Combat Heroes: the 1980s RPG gamebook craze got so wild they were implementing multiplayer grid-based dungeon crawlers in print

Gamebook writer Joe Dever is most famous for his Lone Wolf series, highly ranked among "choose-your-own adventure"-like branching novels with role-playing elements. But he also created a series I remembered only dimly from my 1980s British childhood: gamebooks that were fully-fledged multiplayer grid-based dungeon crawlers. Combat Heroes contained not only a page for facing each cardinal direction for every square in the dungeon, but variants of each showing every possible orientation and position of your adversary for each player-vs-player pair of books, including them hiding behind objects. There's an elegant if intimidating system for determining which page to jump to. On top of that, somehow stuffed into the ~400 pages, each book includes a single-player quest replete with items to pick up and use.

The books were and are amazing examples of clever, carefully optimized design, though their complexity was a barrier to my 9-year-old brain and, notwithstanding the ingenuity, the dungeons were very small. It amounted to a gamebook simulation of a fight in a basement. There were two pairs of books (i.e. two battles and four single-player adventures): White Warlord and Black Baron, then Scarlet Sorcerer and Emerald Enchanter. These appear to sell for hundreds of dollars each on eBay.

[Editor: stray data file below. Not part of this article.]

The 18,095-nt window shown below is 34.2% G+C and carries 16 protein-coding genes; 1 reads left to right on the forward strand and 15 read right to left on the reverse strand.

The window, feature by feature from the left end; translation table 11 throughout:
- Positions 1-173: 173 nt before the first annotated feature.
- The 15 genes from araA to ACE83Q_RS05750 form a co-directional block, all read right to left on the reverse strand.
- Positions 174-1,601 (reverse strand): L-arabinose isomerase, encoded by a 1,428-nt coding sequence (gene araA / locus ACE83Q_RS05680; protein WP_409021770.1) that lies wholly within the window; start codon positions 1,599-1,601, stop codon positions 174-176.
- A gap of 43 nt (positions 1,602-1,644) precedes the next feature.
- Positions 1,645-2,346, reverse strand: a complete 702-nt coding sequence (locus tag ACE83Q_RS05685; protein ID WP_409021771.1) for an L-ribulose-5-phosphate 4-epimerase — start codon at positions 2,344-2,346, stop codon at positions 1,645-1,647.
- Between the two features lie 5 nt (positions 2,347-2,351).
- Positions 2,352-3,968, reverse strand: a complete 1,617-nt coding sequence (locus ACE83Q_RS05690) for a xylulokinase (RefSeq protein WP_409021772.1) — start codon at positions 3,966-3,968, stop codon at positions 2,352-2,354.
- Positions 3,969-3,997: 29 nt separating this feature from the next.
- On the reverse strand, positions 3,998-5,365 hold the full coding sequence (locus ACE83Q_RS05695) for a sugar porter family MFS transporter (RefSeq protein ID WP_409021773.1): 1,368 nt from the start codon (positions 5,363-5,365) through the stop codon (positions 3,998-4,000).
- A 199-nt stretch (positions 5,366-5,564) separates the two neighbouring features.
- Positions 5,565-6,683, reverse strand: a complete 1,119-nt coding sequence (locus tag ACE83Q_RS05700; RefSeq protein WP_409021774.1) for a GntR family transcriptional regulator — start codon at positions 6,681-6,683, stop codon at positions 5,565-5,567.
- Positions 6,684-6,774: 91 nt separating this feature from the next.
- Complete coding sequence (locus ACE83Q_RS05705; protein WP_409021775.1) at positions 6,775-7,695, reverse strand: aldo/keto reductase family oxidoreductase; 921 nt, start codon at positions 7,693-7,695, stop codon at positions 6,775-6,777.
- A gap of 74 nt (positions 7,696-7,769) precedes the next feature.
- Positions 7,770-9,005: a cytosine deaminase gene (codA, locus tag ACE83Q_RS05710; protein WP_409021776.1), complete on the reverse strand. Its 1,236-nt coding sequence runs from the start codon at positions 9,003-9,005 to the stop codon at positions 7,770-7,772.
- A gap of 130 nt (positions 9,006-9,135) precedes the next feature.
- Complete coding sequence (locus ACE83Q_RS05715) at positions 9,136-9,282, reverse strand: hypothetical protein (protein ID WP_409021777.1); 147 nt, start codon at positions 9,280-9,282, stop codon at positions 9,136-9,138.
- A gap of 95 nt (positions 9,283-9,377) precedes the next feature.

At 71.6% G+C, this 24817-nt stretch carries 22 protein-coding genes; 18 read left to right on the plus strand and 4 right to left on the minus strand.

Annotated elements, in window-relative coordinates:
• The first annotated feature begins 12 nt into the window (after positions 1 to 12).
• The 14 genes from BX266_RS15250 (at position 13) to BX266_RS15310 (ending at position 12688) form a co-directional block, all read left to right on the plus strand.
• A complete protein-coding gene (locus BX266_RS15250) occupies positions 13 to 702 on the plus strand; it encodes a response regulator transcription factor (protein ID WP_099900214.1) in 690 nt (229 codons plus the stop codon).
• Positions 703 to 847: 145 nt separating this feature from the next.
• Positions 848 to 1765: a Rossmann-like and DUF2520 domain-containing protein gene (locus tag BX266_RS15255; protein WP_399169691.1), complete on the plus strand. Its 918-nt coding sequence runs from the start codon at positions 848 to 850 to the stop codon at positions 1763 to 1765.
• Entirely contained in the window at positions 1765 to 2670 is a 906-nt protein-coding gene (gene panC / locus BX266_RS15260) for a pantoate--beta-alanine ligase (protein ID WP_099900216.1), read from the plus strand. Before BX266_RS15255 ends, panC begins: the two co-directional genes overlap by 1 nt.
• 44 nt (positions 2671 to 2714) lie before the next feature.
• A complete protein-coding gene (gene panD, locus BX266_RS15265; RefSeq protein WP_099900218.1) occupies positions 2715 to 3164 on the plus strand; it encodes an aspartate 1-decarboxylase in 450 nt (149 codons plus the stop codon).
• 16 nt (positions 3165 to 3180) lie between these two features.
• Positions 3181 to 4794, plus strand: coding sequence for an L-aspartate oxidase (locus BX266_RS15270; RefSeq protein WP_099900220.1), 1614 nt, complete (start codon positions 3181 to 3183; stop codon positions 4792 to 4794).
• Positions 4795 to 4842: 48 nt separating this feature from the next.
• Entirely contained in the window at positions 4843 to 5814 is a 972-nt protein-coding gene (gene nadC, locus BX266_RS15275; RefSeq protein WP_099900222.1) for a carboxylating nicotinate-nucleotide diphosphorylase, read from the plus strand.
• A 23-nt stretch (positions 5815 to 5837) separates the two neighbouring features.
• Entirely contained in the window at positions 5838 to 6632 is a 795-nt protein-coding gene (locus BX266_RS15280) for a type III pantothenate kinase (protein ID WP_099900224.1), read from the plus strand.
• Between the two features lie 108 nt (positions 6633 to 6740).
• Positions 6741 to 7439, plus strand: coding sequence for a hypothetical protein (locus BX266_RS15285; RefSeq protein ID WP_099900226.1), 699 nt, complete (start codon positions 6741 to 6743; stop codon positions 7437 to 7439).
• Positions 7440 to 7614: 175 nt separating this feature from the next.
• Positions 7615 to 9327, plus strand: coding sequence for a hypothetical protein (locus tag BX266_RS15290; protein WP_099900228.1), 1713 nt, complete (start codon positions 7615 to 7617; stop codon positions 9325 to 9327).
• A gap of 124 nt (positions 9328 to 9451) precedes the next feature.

In the video below, Questing Beast rediscovers the set and offers a tour of the experience. Though he doesn't seem to be aware of the specific genre of computer game these late-1980s books are trying to emulate in print (he compares them to Doom and other first-person shooters of the 90s) that's fine because it means he can't use them as an ultimately-confusing explanatory crutch the way everyone else does when trying to explain these deranged books.

If I'd love to see that pen-and-ink aesthetic on screen, the truth is that implementing these faithfully as actual computer games would expose their limitations. All the same, it amazes me with how close to the Dungeon Master/Eye of The Beholder experience it comes. It could have been made a thousand years ago.

A project to contemplate: implementing Combat Heroes as an electro-mechanical cabinet game. Each player sits in the dark, selects their moves, pulls their levers, the mechanisms within crank and flutter, the new slides flex into place, and the scenes glow in their ghost mirrors.

Previously: StoryShift is a new storytelling medium. Why hasn`t it caught on?